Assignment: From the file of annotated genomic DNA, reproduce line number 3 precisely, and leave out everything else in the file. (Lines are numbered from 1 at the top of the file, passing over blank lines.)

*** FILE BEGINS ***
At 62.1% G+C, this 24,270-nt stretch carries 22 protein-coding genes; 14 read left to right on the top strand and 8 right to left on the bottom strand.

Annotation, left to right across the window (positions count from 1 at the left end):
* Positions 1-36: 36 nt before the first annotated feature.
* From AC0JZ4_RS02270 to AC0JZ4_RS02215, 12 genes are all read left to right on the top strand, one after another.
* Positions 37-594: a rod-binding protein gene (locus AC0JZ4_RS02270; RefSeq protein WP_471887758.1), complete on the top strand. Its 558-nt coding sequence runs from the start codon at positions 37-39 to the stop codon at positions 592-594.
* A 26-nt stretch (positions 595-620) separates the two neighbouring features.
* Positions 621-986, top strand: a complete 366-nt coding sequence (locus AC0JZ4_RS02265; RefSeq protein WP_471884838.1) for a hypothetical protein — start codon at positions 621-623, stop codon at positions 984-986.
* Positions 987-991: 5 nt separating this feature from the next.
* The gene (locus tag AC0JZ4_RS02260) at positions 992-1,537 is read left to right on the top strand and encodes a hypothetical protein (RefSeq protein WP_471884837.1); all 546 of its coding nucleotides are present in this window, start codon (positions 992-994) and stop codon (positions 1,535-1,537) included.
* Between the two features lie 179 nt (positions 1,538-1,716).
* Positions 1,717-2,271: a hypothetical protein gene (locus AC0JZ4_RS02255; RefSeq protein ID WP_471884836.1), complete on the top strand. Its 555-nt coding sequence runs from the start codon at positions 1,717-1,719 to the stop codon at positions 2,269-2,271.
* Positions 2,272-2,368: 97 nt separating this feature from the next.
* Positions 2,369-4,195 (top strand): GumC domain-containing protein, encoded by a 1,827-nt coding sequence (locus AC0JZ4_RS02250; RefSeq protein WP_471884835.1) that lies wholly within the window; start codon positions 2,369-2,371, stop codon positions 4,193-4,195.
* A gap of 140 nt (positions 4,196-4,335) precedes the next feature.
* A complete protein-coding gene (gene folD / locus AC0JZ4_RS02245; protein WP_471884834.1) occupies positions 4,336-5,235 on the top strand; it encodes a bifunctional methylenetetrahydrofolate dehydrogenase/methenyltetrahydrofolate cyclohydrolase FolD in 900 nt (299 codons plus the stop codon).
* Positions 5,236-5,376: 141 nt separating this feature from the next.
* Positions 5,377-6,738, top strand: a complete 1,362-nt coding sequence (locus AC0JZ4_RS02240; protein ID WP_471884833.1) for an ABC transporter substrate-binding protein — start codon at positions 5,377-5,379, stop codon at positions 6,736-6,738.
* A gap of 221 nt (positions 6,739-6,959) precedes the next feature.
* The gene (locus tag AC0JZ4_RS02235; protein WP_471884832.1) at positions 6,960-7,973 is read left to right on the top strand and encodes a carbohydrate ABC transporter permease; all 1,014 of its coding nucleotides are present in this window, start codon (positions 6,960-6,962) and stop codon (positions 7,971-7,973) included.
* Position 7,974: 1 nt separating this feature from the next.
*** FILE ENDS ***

* Positions 1-36: 36 nt before the first annotated feature.